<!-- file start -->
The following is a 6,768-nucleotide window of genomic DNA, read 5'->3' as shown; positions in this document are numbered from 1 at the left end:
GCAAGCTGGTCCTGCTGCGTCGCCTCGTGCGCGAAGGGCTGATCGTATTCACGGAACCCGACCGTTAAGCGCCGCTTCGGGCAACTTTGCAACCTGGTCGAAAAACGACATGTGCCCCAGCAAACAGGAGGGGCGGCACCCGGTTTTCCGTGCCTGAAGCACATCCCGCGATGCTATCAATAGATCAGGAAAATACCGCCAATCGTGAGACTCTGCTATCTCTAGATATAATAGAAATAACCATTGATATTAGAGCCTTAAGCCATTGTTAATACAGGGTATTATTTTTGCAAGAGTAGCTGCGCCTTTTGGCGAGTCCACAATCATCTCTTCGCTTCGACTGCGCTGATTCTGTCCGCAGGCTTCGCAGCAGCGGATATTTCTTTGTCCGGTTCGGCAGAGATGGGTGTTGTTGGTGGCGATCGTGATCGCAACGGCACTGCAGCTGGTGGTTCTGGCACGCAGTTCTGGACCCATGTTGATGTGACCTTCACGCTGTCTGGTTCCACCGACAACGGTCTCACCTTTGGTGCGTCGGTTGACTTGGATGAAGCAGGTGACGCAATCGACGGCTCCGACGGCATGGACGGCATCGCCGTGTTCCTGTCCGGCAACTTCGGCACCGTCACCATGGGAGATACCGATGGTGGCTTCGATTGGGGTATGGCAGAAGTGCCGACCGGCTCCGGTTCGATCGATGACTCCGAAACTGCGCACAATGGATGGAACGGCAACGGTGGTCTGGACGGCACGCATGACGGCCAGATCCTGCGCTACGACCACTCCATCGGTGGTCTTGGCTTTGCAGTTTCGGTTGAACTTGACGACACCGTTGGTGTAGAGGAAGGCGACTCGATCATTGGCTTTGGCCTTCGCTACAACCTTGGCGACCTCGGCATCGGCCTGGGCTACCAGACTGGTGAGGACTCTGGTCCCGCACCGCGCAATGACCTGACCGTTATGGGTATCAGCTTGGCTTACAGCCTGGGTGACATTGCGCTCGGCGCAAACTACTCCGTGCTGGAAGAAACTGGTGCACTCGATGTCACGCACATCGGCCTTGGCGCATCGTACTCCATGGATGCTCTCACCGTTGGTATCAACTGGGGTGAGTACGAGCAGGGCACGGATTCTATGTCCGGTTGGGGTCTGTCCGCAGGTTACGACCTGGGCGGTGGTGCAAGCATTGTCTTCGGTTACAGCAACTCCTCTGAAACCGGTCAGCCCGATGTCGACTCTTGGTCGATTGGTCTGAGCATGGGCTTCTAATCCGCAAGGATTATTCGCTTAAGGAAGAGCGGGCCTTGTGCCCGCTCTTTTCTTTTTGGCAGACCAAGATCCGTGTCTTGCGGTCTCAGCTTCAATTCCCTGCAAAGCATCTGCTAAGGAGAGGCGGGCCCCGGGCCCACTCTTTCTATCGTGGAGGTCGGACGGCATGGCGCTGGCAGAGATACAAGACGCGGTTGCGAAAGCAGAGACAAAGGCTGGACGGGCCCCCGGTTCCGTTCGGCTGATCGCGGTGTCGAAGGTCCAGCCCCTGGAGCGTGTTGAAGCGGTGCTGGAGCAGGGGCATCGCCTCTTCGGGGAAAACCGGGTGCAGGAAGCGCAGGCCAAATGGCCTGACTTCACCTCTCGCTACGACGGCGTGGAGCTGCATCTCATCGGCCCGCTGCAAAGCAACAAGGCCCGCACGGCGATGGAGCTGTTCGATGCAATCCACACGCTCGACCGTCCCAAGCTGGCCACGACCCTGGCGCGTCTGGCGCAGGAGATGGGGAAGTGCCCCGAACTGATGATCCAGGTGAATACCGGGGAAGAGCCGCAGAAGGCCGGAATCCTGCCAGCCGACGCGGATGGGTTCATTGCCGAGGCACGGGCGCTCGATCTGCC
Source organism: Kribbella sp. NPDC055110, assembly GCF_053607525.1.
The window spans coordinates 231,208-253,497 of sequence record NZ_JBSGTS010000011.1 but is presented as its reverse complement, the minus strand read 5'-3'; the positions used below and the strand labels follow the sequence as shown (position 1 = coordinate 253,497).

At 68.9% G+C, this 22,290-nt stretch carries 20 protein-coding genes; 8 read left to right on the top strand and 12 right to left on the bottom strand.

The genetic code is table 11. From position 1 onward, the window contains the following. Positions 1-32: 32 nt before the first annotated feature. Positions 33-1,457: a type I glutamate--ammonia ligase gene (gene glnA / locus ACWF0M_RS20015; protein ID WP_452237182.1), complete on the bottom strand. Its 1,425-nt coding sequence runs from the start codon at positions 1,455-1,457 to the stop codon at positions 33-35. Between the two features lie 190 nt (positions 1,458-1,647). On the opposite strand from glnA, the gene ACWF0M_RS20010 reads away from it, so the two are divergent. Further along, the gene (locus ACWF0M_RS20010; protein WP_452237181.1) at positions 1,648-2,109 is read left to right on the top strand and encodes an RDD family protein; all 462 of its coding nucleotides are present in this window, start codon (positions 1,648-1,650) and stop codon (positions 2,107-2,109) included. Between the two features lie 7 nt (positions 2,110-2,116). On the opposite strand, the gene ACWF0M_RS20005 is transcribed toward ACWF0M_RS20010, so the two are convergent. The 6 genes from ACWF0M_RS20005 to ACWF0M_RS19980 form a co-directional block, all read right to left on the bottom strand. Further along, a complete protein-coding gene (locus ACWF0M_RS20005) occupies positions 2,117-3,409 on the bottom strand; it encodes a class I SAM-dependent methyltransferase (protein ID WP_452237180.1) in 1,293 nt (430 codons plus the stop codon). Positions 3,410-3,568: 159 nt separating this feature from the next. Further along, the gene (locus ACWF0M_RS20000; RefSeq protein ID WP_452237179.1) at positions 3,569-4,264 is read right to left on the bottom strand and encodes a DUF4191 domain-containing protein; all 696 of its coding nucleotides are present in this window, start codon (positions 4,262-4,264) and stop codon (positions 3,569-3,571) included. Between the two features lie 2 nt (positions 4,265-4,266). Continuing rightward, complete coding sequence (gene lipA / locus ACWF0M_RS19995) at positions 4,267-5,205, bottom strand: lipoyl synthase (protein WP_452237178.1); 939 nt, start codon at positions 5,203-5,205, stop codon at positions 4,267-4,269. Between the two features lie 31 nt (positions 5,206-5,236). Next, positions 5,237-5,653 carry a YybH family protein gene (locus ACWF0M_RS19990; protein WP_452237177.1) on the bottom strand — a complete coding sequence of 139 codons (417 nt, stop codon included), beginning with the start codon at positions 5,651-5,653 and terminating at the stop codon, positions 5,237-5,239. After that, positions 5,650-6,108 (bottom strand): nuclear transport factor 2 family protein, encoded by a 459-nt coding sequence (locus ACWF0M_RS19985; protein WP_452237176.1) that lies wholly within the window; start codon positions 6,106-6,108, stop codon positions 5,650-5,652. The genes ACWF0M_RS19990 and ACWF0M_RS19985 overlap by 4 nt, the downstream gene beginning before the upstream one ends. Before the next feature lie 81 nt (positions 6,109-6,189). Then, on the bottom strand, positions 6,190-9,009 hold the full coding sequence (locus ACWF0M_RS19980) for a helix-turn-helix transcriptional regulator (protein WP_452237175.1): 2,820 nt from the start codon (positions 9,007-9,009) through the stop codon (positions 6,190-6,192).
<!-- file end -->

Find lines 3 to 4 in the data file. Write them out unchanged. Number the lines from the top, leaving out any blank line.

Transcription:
Source organism: Kribbella sp. NPDC055110, assembly GCF_053607525.1.
The window spans coordinates 231,208-253,497 of sequence record NZ_JBSGTS010000011.1 but is presented as its reverse complement, the minus strand read 5'-3'; the positions used below and the strand labels follow the sequence as shown (position 1 = coordinate 253,497).